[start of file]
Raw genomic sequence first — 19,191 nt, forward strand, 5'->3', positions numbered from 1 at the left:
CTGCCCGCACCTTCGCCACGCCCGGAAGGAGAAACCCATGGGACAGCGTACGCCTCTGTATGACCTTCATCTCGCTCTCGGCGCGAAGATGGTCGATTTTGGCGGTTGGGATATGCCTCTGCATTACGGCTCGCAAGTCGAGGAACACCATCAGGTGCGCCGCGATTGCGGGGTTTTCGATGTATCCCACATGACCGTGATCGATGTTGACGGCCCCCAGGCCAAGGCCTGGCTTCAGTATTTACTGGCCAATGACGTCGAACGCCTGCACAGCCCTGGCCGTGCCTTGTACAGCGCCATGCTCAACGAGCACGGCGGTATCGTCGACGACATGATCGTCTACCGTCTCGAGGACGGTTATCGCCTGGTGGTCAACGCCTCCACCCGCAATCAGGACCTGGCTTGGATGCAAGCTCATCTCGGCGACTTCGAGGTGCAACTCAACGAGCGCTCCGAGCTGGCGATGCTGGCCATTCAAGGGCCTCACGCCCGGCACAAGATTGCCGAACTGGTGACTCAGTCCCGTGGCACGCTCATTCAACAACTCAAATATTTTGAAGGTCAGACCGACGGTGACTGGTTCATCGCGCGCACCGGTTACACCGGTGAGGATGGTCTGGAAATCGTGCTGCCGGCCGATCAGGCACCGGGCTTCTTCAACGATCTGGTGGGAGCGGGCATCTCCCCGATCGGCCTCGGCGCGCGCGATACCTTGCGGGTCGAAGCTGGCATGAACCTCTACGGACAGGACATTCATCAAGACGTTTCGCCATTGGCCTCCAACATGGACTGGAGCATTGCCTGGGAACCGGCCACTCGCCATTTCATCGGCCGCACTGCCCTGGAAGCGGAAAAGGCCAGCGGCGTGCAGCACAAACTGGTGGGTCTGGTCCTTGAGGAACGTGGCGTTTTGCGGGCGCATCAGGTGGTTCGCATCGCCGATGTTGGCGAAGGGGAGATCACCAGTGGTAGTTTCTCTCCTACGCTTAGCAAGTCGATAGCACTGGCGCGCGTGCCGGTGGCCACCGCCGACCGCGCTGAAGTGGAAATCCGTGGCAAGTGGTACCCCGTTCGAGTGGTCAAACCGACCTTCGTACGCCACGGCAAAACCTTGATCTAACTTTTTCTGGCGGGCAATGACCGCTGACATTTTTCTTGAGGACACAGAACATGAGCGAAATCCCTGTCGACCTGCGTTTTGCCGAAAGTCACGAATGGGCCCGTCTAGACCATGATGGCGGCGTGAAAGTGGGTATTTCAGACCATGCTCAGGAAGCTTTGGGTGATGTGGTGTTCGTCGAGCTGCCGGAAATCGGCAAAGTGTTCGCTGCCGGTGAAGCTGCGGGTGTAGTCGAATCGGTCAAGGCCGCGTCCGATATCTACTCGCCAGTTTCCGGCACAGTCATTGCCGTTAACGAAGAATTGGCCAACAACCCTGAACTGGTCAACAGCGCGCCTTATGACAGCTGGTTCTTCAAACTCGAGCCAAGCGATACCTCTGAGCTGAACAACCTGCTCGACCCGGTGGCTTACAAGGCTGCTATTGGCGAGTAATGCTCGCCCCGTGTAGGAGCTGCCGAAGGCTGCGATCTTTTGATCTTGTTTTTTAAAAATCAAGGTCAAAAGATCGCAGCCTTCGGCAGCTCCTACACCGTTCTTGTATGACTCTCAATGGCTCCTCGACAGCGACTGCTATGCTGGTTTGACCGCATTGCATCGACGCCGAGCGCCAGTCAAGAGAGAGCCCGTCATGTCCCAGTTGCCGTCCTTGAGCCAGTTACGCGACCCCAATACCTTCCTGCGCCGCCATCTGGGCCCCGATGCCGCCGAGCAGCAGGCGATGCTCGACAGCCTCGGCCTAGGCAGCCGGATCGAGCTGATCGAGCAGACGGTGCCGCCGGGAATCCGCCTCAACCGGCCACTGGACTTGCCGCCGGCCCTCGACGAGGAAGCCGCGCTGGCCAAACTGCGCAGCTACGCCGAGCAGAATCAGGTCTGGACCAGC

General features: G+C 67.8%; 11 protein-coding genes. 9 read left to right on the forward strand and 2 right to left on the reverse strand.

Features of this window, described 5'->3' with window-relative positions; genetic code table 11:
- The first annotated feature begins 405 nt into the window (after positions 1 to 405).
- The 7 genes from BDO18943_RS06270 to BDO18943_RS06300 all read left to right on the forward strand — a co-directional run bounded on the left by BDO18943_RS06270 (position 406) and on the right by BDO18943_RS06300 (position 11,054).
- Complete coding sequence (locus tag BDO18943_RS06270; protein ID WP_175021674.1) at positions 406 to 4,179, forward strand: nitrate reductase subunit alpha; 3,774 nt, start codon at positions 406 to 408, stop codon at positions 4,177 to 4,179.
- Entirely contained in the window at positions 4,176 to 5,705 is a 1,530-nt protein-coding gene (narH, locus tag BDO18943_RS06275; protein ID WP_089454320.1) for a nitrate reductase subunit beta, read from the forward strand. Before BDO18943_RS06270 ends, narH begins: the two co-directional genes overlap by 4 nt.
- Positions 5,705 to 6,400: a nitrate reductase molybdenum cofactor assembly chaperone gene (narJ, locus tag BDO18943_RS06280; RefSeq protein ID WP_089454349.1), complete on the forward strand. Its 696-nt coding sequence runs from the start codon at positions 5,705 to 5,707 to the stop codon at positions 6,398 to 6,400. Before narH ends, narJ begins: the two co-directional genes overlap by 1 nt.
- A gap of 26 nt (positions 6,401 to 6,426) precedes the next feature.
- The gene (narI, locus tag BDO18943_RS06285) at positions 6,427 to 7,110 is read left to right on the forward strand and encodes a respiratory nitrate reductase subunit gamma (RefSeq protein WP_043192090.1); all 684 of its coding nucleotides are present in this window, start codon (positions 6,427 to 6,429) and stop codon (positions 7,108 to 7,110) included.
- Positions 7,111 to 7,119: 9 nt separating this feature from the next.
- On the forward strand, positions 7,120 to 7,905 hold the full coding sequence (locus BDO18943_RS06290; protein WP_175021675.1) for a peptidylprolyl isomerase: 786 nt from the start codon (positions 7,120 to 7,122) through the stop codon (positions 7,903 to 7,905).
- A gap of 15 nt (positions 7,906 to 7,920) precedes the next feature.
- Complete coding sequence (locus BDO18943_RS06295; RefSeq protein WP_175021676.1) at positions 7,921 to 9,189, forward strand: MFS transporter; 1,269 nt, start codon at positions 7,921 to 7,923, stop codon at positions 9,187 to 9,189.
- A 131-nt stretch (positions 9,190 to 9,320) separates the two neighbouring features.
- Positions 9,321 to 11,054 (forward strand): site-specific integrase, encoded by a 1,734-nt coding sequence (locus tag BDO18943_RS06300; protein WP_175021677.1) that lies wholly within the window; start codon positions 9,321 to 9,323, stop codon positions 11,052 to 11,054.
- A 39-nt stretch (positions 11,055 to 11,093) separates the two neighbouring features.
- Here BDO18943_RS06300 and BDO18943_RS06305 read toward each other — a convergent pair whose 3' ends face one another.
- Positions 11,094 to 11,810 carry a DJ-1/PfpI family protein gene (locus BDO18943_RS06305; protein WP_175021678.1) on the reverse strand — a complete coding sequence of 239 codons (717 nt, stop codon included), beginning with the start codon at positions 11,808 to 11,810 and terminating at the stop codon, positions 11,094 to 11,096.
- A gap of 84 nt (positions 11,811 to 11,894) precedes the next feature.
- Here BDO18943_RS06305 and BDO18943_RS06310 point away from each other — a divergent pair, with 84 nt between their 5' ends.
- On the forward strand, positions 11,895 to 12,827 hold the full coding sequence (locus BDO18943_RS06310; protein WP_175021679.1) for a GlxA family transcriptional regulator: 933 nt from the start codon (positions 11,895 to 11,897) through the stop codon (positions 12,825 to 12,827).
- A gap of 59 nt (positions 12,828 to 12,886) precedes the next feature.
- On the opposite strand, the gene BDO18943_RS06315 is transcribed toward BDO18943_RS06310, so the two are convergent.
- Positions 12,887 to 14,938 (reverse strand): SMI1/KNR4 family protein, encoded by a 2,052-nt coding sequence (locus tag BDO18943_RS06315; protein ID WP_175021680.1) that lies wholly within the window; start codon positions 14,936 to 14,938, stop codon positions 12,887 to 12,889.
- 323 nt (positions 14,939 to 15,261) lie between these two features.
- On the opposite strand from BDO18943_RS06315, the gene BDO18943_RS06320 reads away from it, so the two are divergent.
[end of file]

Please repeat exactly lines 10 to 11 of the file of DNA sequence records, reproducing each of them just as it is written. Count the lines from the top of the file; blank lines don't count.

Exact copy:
- A gap of 26 nt (positions 6,401 to 6,426) precedes the next feature.
- The gene (narI, locus tag BDO18943_RS06285) at positions 6,427 to 7,110 is read left to right on the forward strand and encodes a respiratory nitrate reductase subunit gamma (RefSeq protein WP_043192090.1); all 684 of its coding nucleotides are present in this window, start codon (positions 6,427 to 6,429) and stop codon (positions 7,108 to 7,110) included.